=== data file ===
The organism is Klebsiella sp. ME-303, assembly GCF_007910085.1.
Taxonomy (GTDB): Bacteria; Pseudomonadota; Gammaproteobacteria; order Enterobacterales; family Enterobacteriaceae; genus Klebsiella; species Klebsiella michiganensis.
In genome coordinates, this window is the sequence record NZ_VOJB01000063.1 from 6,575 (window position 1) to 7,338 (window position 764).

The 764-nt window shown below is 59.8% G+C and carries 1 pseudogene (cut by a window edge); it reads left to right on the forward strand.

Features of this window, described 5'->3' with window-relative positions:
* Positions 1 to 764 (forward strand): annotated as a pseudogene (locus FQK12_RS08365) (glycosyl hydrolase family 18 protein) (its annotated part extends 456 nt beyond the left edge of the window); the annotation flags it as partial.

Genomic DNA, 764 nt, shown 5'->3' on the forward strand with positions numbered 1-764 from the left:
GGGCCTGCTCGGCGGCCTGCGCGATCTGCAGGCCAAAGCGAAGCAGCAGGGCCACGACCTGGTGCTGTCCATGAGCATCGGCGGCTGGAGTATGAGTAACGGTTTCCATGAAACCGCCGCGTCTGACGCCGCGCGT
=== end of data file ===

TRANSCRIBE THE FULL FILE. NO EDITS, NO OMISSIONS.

The organism is Klebsiella sp. ME-303, assembly GCF_007910085.1.
Taxonomy (GTDB): Bacteria; Pseudomonadota; Gammaproteobacteria; order Enterobacterales; family Enterobacteriaceae; genus Klebsiella; species Klebsiella michiganensis.
In genome coordinates, this window is the sequence record NZ_VOJB01000063.1 from 6,575 (window position 1) to 7,338 (window position 764).

The 764-nt window shown below is 59.8% G+C and carries 1 pseudogene (cut by a window edge); it reads left to right on the forward strand.

Features of this window, described 5'->3' with window-relative positions:
* Positions 1 to 764 (forward strand): annotated as a pseudogene (locus FQK12_RS08365) (glycosyl hydrolase family 18 protein) (its annotated part extends 456 nt beyond the left edge of the window); the annotation flags it as partial.

Genomic DNA, 764 nt, shown 5'->3' on the forward strand with positions numbered 1-764 from the left:
GGGCCTGCTCGGCGGCCTGCGCGATCTGCAGGCCAAAGCGAAGCAGCAGGGCCACGACCTGGTGCTGTCCATGAGCATCGGCGGCTGGAGTATGAGTAACGGTTTCCATGAAACCGCCGCGTCTGACGCCGCGCGT